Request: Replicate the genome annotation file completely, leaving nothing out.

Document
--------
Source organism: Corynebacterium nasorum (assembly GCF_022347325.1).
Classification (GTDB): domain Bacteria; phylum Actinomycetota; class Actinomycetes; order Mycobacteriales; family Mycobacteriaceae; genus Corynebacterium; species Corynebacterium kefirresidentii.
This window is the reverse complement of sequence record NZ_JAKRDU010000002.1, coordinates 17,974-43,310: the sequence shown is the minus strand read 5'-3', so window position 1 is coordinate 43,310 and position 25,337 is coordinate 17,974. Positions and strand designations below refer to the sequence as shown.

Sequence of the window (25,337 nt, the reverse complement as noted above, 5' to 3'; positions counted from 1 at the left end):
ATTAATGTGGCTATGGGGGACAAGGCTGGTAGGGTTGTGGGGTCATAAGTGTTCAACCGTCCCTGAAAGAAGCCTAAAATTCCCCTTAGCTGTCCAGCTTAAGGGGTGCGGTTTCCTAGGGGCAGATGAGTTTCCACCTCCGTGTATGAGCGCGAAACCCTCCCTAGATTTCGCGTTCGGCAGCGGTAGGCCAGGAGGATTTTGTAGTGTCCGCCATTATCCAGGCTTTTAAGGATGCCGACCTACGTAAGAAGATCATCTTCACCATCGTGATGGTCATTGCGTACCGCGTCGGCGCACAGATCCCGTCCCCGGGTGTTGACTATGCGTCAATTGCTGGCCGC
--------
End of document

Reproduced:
Source organism: Corynebacterium nasorum (assembly GCF_022347325.1).
Classification (GTDB): domain Bacteria; phylum Actinomycetota; class Actinomycetes; order Mycobacteriales; family Mycobacteriaceae; genus Corynebacterium; species Corynebacterium kefirresidentii.
This window is the reverse complement of sequence record NZ_JAKRDU010000002.1, coordinates 17,974-43,310: the sequence shown is the minus strand read 5'-3', so window position 1 is coordinate 43,310 and position 25,337 is coordinate 17,974. Positions and strand designations below refer to the sequence as shown.

Sequence of the window (25,337 nt, the reverse complement as noted above, 5' to 3'; positions counted from 1 at the left end):
ATTAATGTGGCTATGGGGGACAAGGCTGGTAGGGTTGTGGGGTCATAAGTGTTCAACCGTCCCTGAAAGAAGCCTAAAATTCCCCTTAGCTGTCCAGCTTAAGGGGTGCGGTTTCCTAGGGGCAGATGAGTTTCCACCTCCGTGTATGAGCGCGAAACCCTCCCTAGATTTCGCGTTCGGCAGCGGTAGGCCAGGAGGATTTTGTAGTGTCCGCCATTATCCAGGCTTTTAAGGATGCCGACCTACGTAAGAAGATCATCTTCACCATCGTGATGGTCATTGCGTACCGCGTCGGCGCACAGATCCCGTCCCCGGGTGTTGACTATGCGTCAATTGCTGGCCGC